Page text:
You can put the whole JRE in a sub directory and just reference java.exe based on the sub directory. This is done quite frequently by other products.
You don't need to set any Environmental variables.
If this is a commercial application that is not a JRE toolkit (i.e. something like Maven or Ant) do not rely on the global Environmental variables JAVA_HOME, PATH or CLASSPATH to be set. If you want to create a batch file that when ran, automatically sets that in the context of your application, that'll work fine. But do not rely on them to be set in the System.
All it will take is for someone to change these to use some version of 1.7, or 1.8 beta, or really any sub-version of the JRE to break your application and then you'll get Customer Support calls about your application breaking, when really what they did was change their JAVA_HOME to something absurd because they misread the Ant documentation.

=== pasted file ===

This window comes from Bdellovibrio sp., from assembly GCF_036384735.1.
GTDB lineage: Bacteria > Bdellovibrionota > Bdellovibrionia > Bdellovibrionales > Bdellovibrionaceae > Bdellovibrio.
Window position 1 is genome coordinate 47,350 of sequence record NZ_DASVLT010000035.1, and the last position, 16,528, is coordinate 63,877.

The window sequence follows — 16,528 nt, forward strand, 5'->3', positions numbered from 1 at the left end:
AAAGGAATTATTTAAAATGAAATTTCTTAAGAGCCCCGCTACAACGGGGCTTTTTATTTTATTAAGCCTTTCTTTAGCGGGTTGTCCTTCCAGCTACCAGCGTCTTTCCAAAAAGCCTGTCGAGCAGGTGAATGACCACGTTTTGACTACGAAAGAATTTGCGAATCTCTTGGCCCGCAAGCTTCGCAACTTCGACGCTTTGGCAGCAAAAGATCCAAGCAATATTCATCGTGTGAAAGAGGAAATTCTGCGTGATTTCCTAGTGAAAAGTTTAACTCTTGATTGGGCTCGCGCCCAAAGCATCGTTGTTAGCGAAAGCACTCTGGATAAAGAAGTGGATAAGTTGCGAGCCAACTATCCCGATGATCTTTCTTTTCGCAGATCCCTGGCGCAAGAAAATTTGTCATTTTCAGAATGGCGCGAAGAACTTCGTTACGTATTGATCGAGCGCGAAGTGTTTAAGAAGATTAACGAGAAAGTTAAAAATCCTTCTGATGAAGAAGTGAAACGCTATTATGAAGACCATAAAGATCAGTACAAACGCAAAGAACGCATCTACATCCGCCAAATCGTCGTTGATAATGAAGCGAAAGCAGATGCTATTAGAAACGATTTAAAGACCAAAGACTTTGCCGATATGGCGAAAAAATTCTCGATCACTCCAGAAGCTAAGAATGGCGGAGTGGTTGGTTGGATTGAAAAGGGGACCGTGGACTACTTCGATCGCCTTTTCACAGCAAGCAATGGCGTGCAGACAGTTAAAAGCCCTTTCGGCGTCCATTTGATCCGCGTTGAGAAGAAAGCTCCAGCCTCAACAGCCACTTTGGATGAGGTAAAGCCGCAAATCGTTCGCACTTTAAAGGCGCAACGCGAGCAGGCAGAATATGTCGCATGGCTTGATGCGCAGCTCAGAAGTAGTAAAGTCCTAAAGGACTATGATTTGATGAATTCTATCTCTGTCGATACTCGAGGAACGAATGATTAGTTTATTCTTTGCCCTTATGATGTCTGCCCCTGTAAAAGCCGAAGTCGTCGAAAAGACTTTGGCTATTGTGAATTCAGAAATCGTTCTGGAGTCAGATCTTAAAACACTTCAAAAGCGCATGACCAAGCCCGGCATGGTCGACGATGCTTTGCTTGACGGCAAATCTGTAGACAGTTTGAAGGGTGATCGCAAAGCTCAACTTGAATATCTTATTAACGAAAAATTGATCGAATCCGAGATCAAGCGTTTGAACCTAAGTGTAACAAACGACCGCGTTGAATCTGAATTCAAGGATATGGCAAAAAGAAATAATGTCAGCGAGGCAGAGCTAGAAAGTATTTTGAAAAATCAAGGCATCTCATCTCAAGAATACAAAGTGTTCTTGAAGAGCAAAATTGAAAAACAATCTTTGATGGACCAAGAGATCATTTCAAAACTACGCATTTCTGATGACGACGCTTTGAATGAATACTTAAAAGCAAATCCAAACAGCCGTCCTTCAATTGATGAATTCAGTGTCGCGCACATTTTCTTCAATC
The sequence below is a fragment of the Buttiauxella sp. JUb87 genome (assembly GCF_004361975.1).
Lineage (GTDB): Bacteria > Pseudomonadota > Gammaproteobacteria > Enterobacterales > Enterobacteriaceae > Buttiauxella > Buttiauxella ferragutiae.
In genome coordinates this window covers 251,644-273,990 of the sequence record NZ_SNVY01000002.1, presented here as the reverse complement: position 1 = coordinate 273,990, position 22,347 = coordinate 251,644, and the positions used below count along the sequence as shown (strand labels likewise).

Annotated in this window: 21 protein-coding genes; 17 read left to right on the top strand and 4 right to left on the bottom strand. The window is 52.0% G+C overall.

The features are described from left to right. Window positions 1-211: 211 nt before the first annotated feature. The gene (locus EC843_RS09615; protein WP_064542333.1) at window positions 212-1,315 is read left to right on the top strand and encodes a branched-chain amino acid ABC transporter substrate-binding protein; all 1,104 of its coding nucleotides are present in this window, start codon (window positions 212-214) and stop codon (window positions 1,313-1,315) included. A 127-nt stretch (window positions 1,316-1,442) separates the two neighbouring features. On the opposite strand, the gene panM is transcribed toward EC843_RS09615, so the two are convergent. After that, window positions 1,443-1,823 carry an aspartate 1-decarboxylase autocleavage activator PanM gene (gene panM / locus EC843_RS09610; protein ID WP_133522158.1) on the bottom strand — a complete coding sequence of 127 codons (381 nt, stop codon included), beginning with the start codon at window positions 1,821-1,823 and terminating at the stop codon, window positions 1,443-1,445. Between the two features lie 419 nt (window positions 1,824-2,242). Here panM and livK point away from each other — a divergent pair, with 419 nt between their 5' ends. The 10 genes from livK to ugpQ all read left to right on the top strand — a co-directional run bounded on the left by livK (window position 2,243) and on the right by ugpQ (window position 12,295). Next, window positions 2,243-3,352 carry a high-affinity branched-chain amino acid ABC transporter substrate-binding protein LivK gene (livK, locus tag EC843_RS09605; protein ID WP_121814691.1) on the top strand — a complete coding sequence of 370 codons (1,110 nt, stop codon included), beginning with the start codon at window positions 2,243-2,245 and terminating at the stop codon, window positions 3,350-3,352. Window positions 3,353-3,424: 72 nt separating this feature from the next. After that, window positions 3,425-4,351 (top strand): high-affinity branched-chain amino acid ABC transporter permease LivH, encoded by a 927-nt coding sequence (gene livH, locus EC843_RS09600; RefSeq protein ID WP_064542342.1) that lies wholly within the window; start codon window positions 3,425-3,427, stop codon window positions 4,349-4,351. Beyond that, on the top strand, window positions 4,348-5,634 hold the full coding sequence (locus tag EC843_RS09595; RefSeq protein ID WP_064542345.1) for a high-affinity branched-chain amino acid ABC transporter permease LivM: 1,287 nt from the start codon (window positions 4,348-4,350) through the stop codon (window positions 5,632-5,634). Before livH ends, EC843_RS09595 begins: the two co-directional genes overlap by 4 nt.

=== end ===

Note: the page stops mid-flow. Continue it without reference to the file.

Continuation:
If you are providing a toolset that works in conjunction with the JDK, such as Ant or Maven, you'll probably want to use whatever JRE/JDK they have installed as that is the point of your tools.